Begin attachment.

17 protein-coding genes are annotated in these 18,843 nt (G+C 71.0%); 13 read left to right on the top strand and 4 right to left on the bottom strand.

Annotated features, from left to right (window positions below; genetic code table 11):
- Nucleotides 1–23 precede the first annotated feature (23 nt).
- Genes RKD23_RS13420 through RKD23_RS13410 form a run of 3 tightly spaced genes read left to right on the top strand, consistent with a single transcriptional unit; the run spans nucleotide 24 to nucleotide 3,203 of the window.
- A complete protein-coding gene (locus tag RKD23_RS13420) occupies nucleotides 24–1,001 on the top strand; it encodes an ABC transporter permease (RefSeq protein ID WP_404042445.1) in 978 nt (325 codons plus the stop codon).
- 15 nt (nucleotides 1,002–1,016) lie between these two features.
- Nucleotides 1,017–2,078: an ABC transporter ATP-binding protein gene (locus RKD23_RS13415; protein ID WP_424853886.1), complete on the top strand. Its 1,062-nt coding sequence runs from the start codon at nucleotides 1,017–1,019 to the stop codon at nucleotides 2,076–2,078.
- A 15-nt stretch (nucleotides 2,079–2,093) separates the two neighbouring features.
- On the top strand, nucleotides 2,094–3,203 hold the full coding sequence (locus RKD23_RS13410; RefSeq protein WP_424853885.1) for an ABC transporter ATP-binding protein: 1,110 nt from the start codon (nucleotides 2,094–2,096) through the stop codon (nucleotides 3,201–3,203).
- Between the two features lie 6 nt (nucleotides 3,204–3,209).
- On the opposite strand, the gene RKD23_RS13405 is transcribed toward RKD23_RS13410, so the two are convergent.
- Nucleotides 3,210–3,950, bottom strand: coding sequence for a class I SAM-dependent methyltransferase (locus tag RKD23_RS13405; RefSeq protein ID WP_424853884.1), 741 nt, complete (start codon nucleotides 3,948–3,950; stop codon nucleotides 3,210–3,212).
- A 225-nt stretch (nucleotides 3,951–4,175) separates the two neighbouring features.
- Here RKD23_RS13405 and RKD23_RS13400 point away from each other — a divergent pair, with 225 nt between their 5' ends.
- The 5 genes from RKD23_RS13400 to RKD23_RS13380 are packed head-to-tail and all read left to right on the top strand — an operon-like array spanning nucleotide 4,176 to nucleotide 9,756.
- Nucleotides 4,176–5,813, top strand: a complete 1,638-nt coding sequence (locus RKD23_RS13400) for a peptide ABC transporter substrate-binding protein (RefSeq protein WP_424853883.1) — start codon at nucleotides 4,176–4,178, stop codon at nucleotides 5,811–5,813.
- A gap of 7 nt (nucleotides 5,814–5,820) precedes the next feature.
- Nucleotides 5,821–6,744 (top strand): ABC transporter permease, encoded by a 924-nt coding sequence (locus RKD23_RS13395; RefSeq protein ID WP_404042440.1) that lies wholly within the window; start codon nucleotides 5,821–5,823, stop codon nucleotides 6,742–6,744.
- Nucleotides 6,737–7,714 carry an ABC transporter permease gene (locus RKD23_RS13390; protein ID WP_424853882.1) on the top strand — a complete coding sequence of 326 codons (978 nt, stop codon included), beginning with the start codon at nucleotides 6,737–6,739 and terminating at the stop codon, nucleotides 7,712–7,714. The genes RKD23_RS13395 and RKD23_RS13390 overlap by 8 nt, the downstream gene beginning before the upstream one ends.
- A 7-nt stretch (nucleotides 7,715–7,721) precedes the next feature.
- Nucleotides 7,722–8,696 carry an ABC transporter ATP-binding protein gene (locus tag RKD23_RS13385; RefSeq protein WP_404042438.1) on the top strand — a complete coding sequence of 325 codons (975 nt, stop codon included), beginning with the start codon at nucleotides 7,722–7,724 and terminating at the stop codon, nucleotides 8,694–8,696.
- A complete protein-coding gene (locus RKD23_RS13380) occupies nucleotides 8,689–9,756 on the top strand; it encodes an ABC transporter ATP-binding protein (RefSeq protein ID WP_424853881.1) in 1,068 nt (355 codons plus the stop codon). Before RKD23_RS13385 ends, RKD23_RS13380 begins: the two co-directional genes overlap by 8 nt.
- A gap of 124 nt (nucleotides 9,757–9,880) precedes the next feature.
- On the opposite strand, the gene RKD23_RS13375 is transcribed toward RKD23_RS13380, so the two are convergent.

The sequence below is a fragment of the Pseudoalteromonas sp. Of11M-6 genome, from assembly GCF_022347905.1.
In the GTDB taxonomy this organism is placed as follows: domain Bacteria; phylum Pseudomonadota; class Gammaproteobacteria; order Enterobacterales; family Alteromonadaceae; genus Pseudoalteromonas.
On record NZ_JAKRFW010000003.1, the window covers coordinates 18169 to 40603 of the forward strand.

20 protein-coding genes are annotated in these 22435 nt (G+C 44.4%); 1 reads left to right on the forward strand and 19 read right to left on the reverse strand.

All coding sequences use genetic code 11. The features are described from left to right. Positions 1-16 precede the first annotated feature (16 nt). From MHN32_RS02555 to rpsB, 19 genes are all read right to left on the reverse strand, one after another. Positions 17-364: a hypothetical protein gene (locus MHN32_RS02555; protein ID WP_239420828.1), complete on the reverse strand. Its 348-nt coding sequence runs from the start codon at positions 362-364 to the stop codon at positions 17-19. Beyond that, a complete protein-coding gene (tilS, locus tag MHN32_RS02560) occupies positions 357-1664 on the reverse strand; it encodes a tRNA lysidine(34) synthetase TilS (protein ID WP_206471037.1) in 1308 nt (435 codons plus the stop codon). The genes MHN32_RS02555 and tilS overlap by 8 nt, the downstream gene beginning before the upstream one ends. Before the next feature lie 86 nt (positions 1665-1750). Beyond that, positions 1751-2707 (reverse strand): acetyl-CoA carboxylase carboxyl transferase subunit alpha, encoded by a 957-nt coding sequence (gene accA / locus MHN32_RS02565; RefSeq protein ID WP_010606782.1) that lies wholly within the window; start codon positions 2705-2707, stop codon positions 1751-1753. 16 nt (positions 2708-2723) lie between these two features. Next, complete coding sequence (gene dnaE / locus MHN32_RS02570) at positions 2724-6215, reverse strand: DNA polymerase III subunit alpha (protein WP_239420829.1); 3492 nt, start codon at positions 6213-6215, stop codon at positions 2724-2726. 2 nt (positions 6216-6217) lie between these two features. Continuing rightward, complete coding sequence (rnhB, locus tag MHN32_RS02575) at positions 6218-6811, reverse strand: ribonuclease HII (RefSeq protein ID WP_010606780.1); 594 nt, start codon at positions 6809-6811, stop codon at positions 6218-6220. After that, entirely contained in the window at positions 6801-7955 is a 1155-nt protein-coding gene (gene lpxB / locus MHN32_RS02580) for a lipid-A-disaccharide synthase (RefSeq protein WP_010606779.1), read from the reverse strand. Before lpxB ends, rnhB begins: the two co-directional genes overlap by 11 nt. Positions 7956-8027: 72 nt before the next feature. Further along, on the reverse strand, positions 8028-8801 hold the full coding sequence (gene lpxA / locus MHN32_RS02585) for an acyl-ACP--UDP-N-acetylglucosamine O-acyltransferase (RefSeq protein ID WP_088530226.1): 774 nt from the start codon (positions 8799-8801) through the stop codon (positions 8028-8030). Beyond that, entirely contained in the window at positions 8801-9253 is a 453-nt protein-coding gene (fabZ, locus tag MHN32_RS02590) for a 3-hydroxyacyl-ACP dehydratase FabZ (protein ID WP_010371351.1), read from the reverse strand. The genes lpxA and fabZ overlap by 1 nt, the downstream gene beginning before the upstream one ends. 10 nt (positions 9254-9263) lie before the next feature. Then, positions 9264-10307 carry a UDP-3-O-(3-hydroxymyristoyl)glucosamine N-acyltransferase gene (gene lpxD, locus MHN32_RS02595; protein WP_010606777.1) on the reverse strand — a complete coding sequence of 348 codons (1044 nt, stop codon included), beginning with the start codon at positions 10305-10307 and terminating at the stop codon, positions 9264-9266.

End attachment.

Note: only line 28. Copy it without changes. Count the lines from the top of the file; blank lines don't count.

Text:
20 protein-coding genes are annotated in these 22435 nt (G+C 44.4%); 1 reads left to right on the forward strand and 19 read right to left on the reverse strand.